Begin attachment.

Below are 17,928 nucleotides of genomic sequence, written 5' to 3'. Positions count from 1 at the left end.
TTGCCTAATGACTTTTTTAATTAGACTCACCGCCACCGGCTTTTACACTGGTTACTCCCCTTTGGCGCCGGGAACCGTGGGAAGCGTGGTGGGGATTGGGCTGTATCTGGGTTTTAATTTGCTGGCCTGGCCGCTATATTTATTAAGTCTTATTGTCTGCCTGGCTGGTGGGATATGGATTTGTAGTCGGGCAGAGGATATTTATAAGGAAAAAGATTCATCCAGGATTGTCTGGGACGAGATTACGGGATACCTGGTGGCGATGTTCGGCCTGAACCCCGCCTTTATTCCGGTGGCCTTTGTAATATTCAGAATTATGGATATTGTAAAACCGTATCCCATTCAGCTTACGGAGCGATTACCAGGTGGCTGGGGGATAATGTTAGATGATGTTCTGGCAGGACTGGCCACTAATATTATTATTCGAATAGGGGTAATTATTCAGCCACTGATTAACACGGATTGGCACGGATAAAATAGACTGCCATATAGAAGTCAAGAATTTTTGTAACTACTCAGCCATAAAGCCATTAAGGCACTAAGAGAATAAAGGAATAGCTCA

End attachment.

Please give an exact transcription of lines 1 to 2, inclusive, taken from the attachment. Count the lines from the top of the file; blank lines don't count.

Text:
Below are 17,928 nucleotides of genomic sequence, written 5' to 3'. Positions count from 1 at the left end.
TTGCCTAATGACTTTTTTAATTAGACTCACCGCCACCGGCTTTTACACTGGTTACTCCCCTTTGGCGCCGGGAACCGTGGGAAGCGTGGTGGGGATTGGGCTGTATCTGGGTTTTAATTTGCTGGCCTGGCCGCTATATTTATTAAGTCTTATTGTCTGCCTGGCTGGTGGGATATGGATTTGTAGTCGGGCAGAGGATATTTATAAGGAAAAAGATTCATCCAGGATTGTCTGGGACGAGATTACGGGATACCTGGTGGCGATGTTCGGCCTGAACCCCGCCTTTATTCCGGTGGCCTTTGTAATATTCAGAATTATGGATATTGTAAAACCGTATCCCATTCAGCTTACGGAGCGATTACCAGGTGGCTGGGGGATAATGTTAGATGATGTTCTGGCAGGACTGGCCACTAATATTATTATTCGAATAGGGGTAATTATTCAGCCACTGATTAACACGGATTGGCACGGATAAAATAGACTGCCATATAGAAGTCAAGAATTTTTGTAACTACTCAGCCATAAAGCCATTAAGGCACTAAGAGAATAAAGGAATAGCTCA